Fact Check: Does diet not sun exposure cause skin cancer?

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Quick Take

Several social media posts claimed sun exposure does not cause skin cancer but poor diet does. We fact-checked and found the claim to be Mostly False.

The Claim

An Instagram post claims “Want to protect yourself from skin cancer? Stop eating seed and vegetable oils, and stop wearing highly toxic sun screen. The sun doesn’t give you skin cancer, the foods you consume & what you put on your skin does. The sun actually protects you from 16 different types of cancer”.

Similar posts have been shared on Facebook.

Fact Check

Does sun exposure cause or prevent skin cancer?

The available evidence suggests sun exposure can cause and prevent skin cancer. To understand the relationship between sun exposure and skin cancer, we found some research papers that show ozone depletion and ultraviolet radiation have increased the risk of melanoma and non-melanoma cancer. 

As per Cancerresearchuk.org ‘Too much UV radiation from the sun or sunbeds can damage the DNA in our skin cells. DNA tells our cells how to function. If enough DNA damage builds up over time, it can cause cells to start growing out of control, which can lead to skin cancer’.

Both Centers for Disease Control and Prevention (CDC) and the Food & Drug Administration (FDA) websites show ultraviolet rays increase the risk of skin cancer. 

The FDA website has also shown that ‘UVB rays have a short wavelength that reaches the outer layer of your skin (the epidermis) and UVA rays have a longer wavelength that can penetrate the middle layer of your skin (the dermis)’. The same has been confirmed by research which named UVB rays as ‘sunburn rays’ and UVA rays as ‘tanning rays’.

On the contrary, we also find research that shows sun exposure improves vitamin D deficiency to increase the survival rates of skin cancer.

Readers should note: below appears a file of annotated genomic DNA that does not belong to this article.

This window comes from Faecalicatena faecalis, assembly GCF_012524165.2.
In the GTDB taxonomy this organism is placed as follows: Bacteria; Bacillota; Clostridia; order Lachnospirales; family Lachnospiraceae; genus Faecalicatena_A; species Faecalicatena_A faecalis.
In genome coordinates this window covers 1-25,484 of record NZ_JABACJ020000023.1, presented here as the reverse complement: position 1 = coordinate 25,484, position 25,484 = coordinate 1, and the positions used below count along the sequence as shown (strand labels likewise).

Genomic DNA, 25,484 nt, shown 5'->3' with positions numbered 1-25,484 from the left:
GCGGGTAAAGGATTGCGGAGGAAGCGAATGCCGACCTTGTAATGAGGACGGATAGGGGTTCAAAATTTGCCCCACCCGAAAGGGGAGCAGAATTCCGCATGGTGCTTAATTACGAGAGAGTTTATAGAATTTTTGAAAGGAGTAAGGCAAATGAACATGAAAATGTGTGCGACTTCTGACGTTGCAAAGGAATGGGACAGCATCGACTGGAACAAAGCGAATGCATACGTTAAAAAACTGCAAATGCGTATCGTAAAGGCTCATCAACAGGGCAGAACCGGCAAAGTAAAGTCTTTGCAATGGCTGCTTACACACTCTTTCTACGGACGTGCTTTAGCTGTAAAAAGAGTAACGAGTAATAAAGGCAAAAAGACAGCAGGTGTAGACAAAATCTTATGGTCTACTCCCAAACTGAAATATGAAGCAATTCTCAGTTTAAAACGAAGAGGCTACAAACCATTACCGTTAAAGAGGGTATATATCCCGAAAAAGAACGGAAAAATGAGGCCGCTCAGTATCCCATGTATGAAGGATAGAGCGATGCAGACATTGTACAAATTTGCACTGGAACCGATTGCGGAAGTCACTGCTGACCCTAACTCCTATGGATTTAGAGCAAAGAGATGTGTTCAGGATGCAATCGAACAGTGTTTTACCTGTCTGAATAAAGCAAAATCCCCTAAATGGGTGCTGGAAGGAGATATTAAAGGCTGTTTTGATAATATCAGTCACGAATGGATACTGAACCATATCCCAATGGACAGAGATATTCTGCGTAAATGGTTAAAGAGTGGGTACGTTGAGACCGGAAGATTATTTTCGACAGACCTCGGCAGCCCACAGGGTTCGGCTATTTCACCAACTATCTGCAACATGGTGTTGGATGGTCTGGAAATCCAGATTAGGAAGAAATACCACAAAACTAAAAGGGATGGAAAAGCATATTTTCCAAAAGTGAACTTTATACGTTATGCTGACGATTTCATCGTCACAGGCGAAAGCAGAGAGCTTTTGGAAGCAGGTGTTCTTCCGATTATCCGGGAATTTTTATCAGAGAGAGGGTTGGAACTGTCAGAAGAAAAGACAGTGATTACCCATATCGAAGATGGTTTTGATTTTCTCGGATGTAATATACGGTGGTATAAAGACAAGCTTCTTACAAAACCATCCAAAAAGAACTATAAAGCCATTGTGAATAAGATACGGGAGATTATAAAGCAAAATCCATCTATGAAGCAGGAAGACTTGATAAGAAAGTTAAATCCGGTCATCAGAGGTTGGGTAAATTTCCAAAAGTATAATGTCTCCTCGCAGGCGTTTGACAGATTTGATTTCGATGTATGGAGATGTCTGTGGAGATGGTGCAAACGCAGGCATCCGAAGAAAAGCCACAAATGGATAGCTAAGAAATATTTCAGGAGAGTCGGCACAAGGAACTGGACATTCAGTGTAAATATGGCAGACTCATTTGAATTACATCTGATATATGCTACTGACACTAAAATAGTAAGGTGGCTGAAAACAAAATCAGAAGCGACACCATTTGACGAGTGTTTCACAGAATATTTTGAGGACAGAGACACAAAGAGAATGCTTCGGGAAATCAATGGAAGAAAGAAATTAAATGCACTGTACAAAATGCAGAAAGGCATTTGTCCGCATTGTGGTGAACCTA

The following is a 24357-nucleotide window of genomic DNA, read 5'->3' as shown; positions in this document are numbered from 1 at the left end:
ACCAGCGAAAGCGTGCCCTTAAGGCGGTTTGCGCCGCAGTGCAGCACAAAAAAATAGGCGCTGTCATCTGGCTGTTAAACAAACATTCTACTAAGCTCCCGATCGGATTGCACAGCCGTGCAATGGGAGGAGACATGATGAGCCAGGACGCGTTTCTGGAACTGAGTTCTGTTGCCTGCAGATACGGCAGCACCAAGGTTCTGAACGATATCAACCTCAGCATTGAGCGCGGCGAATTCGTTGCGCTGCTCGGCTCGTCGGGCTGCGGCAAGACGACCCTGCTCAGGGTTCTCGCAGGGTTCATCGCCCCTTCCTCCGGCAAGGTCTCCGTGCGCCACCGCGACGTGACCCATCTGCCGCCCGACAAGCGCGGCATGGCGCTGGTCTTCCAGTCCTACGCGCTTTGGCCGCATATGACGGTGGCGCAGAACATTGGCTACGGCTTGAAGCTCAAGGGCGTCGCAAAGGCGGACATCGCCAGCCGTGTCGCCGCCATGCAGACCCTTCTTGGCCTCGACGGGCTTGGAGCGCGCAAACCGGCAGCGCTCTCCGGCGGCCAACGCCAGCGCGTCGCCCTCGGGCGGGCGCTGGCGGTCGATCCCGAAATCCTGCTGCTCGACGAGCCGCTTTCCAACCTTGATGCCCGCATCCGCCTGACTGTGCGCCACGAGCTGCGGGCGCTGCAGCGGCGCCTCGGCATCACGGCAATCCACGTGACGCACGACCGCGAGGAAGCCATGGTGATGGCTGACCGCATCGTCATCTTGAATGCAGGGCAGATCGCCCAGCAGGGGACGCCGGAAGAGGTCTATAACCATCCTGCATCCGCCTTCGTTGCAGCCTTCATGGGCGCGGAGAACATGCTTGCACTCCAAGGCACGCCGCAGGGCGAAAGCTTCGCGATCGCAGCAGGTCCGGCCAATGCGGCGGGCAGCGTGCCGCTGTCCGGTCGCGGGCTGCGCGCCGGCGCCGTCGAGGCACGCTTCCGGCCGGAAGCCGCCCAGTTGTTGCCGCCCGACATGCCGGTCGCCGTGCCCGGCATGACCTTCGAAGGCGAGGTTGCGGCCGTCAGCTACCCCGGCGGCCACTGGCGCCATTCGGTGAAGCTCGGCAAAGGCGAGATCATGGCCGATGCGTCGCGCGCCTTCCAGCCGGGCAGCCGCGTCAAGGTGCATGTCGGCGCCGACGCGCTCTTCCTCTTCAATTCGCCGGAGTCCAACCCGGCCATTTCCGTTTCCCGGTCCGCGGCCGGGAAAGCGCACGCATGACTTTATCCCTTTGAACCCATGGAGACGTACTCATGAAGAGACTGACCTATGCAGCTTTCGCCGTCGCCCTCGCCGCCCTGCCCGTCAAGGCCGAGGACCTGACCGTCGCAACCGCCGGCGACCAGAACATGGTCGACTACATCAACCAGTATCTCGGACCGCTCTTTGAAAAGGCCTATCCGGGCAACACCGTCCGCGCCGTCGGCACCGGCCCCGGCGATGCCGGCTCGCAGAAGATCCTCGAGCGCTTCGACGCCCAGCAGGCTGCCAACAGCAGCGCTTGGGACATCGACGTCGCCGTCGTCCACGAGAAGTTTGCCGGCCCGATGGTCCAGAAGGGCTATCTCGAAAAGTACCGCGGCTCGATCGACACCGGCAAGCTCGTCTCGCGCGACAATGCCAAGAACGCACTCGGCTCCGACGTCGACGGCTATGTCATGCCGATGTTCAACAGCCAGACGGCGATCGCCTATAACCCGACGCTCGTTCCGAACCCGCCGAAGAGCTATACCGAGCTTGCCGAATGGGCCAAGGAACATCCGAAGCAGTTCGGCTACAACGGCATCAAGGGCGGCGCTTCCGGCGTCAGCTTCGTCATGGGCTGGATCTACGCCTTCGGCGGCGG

Does seed and vegetable oil cause or prevent skin cancer?

We found mixed evidence that claims seed and vegetable oil can both cause and prevent skin cancer. The Cancer.org.au website has mentioned that ‘the World Cancer Research Fund reviewed the latest scientific evidence on fats, oils and cancer risk, to conclude that there was no evidence that eating vegetable and seed oils in moderation increased the risk of cancer. In fact a small amount of these types of fats help our bodies absorb some vitamins’.

On the contrary, we found a study that has shown polyunsaturated fat can be associated with an increased risk of skin cancer. A few studies have shown that both seeds and vegetable oils contain polyunsaturated fats.

We asked Dr Manish Singhal, Senior Oncologist, Apollo Hospitals, to explain if diet and sun exposure cause skin cancer. To this, he said “Sun rays contain ultraviolet rays and too much exposure increases the chance of skin cancer. However, dietary preferences do not increase skin cancer”.

Are Indians susceptible to skin cancer?

It does not seem so. A 2016 study highlighted that the incidence of skin cancer in India is >1% to 3.18% of all cancer. This study also highlights another reference which shows Nonmelanoma skin cancer (NMSC) is uncommon in Asians.

THIP MEDIA TAKE: Both sun exposure and dietary preferences including seed and vegetable oils may induce skin cancer. It seems moderate sun exposure and seed or vegetable oil consumption along with other healthy habits may reduce the risk of skin cancer.

Disclaimer: Medical Science is an ever evolving field. We strive to keep this page updated. In case you notice any discrepancy in the content, please inform us at [email protected]. You can futher read our Correction Policy here. Never disregard professional medical advice or delay seeking medical treatment because of something you have read on or accessed through this website or it's social media channels. Read our Full Disclaimer Here for further information.

Disclaimer
Medical Science is an ever evolving field. We strive to keep this page updated. In case you notice any discrepancy in the content, please inform us at [email protected]. You can further read our Correction Policy here. Never disregard professional medical advice or delay seeking medical treatment because of something you have read on or accessed through this website or it's social media channels. Read our Full Disclaimer Here for further information.

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